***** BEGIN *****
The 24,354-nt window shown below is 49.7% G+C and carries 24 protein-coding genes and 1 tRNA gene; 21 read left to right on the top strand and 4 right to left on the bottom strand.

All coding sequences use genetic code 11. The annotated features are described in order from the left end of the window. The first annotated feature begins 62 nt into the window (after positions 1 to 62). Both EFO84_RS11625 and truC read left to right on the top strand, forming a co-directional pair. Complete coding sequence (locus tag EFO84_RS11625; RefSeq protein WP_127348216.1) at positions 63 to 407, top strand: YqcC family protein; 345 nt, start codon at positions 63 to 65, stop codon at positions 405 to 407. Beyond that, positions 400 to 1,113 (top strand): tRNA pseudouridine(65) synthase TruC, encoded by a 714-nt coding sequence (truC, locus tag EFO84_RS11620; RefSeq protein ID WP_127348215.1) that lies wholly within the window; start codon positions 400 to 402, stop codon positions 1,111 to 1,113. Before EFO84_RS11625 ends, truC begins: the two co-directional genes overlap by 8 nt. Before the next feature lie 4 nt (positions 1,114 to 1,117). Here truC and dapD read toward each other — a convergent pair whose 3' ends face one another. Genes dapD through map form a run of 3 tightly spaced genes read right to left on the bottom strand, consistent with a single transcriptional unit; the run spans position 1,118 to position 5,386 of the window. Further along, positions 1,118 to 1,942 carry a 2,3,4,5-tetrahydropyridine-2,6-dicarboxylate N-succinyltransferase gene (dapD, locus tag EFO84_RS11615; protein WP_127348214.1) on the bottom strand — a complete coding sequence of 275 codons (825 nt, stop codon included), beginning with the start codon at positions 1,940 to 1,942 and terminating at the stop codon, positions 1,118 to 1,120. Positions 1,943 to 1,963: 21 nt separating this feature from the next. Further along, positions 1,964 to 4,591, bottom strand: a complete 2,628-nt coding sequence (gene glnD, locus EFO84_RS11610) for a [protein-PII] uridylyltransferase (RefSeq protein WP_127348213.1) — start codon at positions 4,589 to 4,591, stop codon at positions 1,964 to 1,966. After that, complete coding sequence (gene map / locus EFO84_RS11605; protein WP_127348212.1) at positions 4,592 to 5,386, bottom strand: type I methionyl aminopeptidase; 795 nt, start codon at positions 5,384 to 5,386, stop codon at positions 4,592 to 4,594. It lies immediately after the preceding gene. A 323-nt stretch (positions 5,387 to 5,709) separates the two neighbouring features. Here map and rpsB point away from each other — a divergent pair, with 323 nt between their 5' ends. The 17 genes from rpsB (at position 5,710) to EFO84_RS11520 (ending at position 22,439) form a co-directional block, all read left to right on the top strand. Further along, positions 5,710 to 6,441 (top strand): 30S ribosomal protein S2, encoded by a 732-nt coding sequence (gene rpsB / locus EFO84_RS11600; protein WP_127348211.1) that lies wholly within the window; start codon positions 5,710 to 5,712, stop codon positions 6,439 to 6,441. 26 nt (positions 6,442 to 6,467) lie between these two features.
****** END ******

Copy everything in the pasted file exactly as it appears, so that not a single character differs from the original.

The 24,354-nt window shown below is 49.7% G+C and carries 24 protein-coding genes and 1 tRNA gene; 21 read left to right on the top strand and 4 right to left on the bottom strand.

All coding sequences use genetic code 11. The annotated features are described in order from the left end of the window. The first annotated feature begins 62 nt into the window (after positions 1 to 62). Both EFO84_RS11625 and truC read left to right on the top strand, forming a co-directional pair. Complete coding sequence (locus tag EFO84_RS11625; RefSeq protein WP_127348216.1) at positions 63 to 407, top strand: YqcC family protein; 345 nt, start codon at positions 63 to 65, stop codon at positions 405 to 407. Beyond that, positions 400 to 1,113 (top strand): tRNA pseudouridine(65) synthase TruC, encoded by a 714-nt coding sequence (truC, locus tag EFO84_RS11620; RefSeq protein ID WP_127348215.1) that lies wholly within the window; start codon positions 400 to 402, stop codon positions 1,111 to 1,113. Before EFO84_RS11625 ends, truC begins: the two co-directional genes overlap by 8 nt. Before the next feature lie 4 nt (positions 1,114 to 1,117). Here truC and dapD read toward each other — a convergent pair whose 3' ends face one another. Genes dapD through map form a run of 3 tightly spaced genes read right to left on the bottom strand, consistent with a single transcriptional unit; the run spans position 1,118 to position 5,386 of the window. Further along, positions 1,118 to 1,942 carry a 2,3,4,5-tetrahydropyridine-2,6-dicarboxylate N-succinyltransferase gene (dapD, locus tag EFO84_RS11615; protein WP_127348214.1) on the bottom strand — a complete coding sequence of 275 codons (825 nt, stop codon included), beginning with the start codon at positions 1,940 to 1,942 and terminating at the stop codon, positions 1,118 to 1,120. Positions 1,943 to 1,963: 21 nt separating this feature from the next. Further along, positions 1,964 to 4,591, bottom strand: a complete 2,628-nt coding sequence (gene glnD, locus EFO84_RS11610) for a [protein-PII] uridylyltransferase (RefSeq protein WP_127348213.1) — start codon at positions 4,589 to 4,591, stop codon at positions 1,964 to 1,966. After that, complete coding sequence (gene map / locus EFO84_RS11605; protein WP_127348212.1) at positions 4,592 to 5,386, bottom strand: type I methionyl aminopeptidase; 795 nt, start codon at positions 5,384 to 5,386, stop codon at positions 4,592 to 4,594. It lies immediately after the preceding gene. A 323-nt stretch (positions 5,387 to 5,709) separates the two neighbouring features. Here map and rpsB point away from each other — a divergent pair, with 323 nt between their 5' ends. The 17 genes from rpsB (at position 5,710) to EFO84_RS11520 (ending at position 22,439) form a co-directional block, all read left to right on the top strand. Further along, positions 5,710 to 6,441 (top strand): 30S ribosomal protein S2, encoded by a 732-nt coding sequence (gene rpsB / locus EFO84_RS11600; protein WP_127348211.1) that lies wholly within the window; start codon positions 5,710 to 5,712, stop codon positions 6,439 to 6,441. 26 nt (positions 6,442 to 6,467) lie between these two features.